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November 10, 2006

Interesting Reciprocal Discipline Interpretation Case

"We hold that neither the Massachusetts Board of Bar Overseers nor the Attorney Grievance Commission of Maryland is a "disciplining court" under D.C. Bar Rule XI, §  11(a) (2006); and that before reciprocal discipline may be imposed by this court for professional misconduct in another jurisdiction, an attorney admitted to practice in this jurisdiction must have been disciplined by a disciplining court outside the District, or by another court in the District."  So concludes an interesting decision of the District of Columbia Court of Appeals in In re Greenspan, ___ A.2d __, 2006 WL 3227786 (D.C. App. Nov. 9, 2006).  The bar rule at issue only authorized reciprocal discipline  where discipline had been ordered by a "disciplining court" and the systems in Massachusetts and Maryland did not require discipline by courts.  It's an interesting read, with a dissent.

The bar rule at issue provided that reciprocal discipline could be imposed only if discipline had been ordered in the foreign jurisdiction by an entity identified in D.C. Bar R. XI, §  11, as a "disciplining court." Section 11(a) defined "disciplining court" as  "[ (1) ] any court of the United States as defined in [28 USC 451] [2] the highest court of any state, territory, or possession of the United States, and [ (3) ] any other agency or tribunal with authority to disbar or suspend an attorney from the practice of law in any state, territory, or possession of the United States."

The problem was that in the cases under review, DC lawyers had been disciplined by a board of overseers, in Maine, and by the Maryland Attorney Grievance Commission.  The highest courts in those states had delegated power to discipline to these other entities.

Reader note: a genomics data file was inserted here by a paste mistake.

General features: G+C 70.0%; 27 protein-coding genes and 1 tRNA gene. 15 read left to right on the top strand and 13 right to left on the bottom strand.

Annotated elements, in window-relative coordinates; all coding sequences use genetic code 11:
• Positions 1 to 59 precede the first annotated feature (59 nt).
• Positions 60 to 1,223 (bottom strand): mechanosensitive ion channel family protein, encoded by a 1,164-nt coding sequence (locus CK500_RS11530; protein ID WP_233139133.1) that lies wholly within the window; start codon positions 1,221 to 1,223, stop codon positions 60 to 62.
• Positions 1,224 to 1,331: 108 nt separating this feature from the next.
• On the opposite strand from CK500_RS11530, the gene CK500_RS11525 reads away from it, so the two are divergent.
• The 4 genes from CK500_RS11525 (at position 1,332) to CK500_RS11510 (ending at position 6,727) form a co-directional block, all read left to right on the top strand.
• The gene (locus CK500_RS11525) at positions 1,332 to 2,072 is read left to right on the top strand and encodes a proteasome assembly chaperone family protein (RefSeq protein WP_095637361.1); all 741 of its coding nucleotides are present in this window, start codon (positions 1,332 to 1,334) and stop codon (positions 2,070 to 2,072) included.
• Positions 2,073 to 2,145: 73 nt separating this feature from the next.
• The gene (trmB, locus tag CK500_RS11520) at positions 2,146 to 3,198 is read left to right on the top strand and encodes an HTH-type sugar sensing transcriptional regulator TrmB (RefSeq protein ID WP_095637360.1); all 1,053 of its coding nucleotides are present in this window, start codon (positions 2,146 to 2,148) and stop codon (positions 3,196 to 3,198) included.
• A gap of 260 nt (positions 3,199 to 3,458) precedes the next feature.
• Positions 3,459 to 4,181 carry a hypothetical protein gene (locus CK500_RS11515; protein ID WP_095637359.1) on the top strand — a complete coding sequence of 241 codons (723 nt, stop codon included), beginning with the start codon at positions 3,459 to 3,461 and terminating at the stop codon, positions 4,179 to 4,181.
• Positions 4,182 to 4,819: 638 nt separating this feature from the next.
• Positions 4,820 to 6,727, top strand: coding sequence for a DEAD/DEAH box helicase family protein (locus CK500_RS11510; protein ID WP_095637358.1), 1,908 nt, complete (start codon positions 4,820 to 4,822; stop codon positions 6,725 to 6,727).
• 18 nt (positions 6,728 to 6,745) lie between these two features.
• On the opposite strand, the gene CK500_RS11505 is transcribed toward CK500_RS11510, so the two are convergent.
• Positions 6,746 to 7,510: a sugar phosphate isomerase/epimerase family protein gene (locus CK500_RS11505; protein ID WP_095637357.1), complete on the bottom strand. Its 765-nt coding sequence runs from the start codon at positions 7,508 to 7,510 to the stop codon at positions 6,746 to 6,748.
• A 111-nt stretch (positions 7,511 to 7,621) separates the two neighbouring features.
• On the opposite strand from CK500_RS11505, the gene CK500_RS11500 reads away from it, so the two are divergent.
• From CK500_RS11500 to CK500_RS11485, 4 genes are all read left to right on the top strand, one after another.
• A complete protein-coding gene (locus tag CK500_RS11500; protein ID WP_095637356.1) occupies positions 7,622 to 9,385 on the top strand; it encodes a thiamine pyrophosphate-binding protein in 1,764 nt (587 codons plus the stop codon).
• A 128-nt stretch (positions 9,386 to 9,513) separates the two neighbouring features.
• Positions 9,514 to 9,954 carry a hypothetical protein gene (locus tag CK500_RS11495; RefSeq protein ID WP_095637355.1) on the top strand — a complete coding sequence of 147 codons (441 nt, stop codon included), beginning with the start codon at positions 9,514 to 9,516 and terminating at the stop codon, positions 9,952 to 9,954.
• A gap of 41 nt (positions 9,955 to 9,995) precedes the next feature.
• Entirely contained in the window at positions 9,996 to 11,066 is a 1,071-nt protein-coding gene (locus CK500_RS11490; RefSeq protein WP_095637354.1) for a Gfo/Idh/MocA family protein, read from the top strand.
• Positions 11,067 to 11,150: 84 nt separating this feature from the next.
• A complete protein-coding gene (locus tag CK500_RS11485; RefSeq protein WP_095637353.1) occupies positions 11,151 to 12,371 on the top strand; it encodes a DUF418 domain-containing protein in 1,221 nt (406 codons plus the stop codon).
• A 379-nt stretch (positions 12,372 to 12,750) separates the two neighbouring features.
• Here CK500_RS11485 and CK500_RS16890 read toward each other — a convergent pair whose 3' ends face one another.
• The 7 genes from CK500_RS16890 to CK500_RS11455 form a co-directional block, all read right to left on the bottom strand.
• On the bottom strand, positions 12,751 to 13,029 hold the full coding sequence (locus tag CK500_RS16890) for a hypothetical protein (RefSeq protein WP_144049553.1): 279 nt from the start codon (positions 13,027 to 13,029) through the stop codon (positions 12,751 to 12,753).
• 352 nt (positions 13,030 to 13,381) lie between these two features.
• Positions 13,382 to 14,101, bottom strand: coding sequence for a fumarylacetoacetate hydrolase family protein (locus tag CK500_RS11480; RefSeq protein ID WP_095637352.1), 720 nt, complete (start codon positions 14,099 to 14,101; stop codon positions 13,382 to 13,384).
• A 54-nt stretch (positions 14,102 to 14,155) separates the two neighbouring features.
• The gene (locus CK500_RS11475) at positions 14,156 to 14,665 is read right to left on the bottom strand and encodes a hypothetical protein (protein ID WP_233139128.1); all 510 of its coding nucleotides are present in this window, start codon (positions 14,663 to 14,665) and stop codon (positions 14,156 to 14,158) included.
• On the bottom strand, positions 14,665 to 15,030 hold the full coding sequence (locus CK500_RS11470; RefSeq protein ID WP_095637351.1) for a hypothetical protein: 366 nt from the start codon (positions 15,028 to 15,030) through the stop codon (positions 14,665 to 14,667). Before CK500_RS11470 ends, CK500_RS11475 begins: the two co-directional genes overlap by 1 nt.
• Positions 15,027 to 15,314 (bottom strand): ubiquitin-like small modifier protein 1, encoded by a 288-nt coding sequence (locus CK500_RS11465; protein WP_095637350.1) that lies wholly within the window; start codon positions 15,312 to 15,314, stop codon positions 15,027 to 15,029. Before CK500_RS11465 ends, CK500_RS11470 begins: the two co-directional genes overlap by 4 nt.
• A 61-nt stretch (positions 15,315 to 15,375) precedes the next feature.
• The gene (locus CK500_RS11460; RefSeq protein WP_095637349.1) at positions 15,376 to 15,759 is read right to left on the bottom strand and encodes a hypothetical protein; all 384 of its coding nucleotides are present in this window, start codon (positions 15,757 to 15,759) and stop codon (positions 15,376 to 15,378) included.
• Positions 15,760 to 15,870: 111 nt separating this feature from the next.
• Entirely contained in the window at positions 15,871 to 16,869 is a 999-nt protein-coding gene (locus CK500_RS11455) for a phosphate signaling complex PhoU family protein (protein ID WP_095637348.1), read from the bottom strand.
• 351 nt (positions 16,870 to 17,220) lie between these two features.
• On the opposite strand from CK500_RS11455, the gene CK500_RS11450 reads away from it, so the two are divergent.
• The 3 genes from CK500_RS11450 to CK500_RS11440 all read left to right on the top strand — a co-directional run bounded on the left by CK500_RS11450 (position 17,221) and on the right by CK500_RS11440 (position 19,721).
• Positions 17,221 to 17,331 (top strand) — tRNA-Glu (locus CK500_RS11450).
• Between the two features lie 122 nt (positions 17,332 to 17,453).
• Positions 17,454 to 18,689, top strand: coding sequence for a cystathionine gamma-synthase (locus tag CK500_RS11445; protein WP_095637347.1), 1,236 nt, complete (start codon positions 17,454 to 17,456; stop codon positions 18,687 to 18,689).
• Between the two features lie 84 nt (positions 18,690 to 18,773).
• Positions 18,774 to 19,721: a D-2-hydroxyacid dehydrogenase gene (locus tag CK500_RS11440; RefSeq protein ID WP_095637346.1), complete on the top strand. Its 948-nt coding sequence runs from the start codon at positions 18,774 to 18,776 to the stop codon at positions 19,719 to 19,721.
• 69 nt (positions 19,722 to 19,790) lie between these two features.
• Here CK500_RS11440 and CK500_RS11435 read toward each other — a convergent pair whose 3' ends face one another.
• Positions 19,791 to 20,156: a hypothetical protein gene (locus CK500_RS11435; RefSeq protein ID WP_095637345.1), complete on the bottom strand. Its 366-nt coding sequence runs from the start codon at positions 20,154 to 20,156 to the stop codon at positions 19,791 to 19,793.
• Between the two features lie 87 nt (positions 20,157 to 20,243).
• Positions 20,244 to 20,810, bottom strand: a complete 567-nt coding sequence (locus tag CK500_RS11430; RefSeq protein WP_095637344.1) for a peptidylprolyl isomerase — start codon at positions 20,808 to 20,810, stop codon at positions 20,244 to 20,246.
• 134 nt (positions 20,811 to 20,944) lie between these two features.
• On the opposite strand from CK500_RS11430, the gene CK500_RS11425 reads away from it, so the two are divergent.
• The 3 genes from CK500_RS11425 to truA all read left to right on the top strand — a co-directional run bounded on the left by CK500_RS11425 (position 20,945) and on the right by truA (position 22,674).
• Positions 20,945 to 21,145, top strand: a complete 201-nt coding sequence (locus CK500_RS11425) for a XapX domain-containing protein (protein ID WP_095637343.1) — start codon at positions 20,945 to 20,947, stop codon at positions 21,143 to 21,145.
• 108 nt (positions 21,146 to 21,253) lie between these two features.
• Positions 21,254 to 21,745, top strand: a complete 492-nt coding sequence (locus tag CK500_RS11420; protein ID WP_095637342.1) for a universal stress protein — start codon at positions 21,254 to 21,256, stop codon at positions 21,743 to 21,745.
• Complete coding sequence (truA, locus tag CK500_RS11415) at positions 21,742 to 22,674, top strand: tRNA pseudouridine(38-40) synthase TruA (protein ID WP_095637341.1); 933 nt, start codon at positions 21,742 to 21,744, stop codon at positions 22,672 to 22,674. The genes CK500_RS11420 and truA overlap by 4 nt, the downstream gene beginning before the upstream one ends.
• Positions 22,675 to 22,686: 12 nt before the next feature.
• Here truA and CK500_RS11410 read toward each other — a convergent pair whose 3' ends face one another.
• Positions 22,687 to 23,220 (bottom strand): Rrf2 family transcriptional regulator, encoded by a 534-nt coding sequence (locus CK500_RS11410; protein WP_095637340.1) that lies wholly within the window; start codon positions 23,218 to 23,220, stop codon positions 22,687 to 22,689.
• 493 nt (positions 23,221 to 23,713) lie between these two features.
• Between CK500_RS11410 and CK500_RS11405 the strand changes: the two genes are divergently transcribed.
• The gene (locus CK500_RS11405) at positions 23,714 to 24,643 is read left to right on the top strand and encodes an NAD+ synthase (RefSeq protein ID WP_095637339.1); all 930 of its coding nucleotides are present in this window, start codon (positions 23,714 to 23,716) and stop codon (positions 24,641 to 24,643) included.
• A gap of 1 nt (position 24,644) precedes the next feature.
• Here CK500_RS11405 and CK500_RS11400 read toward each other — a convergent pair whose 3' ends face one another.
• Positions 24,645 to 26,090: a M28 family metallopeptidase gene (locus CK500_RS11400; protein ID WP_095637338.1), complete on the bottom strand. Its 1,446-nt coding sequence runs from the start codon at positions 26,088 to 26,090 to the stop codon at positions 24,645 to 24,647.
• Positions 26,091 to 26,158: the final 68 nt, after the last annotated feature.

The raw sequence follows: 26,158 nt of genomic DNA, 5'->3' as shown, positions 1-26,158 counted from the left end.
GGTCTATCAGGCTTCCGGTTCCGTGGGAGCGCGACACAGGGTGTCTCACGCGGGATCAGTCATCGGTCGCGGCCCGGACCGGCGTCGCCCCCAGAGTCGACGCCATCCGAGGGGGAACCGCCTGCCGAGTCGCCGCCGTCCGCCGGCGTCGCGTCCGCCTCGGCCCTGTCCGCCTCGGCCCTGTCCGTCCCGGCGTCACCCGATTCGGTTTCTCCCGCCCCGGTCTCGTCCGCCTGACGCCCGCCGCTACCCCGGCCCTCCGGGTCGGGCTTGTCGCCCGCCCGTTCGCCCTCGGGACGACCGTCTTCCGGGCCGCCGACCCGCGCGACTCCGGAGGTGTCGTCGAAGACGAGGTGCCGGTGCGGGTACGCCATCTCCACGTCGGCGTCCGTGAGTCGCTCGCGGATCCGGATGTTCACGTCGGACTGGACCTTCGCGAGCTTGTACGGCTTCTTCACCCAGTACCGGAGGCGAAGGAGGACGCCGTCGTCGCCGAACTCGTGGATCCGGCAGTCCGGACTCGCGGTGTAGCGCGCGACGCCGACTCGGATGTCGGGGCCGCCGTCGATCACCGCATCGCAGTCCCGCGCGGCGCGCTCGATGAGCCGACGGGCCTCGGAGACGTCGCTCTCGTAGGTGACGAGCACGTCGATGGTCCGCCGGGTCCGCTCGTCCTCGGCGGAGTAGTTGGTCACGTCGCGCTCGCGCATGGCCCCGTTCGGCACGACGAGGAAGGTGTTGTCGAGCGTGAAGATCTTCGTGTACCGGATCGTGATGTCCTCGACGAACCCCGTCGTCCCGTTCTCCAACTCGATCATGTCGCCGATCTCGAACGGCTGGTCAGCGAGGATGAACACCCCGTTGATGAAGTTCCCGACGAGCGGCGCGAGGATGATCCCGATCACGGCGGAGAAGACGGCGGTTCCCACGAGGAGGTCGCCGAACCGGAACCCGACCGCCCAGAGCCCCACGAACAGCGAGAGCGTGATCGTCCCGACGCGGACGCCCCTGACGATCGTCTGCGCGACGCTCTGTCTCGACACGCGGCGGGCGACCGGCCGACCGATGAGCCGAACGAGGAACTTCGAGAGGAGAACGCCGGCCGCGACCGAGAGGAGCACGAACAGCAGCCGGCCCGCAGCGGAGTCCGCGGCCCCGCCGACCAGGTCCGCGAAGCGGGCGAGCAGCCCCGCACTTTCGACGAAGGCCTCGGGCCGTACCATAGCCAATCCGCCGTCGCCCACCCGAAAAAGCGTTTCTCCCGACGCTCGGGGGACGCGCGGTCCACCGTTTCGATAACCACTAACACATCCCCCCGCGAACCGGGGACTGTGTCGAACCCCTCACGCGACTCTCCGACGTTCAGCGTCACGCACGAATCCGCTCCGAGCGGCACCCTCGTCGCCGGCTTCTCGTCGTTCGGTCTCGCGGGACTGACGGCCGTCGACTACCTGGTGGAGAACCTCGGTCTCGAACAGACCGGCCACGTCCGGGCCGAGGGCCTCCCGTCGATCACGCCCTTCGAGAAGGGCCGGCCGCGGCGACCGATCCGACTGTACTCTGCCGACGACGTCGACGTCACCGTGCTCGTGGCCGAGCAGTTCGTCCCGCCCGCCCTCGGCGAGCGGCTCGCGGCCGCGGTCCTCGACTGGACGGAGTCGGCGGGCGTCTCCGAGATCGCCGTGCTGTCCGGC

Even so, the majority held that they were not "disciplining courts."  Recognizing that they were not within the first prong, and focusing on the second two alternative definitions, the majority held that the bar entities were clearly not within the second prong, as they were not "highest courts," and held that they were not within the third prong, as those had historically been interpreted as limited to "agencies or tribunals with powers identical to those in the second prong," and so were not covered since they, themselves, did not have authority to disbar or suspend an attorney from practice.  Despite concluding the language was unambiguous, the majority also reviewed the drafting history of the rule, but found nothing inconsistent with its construction.

The dissent  made some interesting comments:  "These cases come to us in an odd posture and are being decided by the majority through the application of principles of statutory interpretation that are primarily designed to defer to another branch of government, with little regard to purpose or overall context, notwithstanding that what is presented for interpretation is a rule fashioned by this court in the highly interrelated context of reciprocal discipline. In my opinion, the reflexive application of "plain meaning" interpretation to our rule unnecessarily yields a result at odds with the system of reciprocal discipline."

November 10, 2006 in Current Affairs | Permalink


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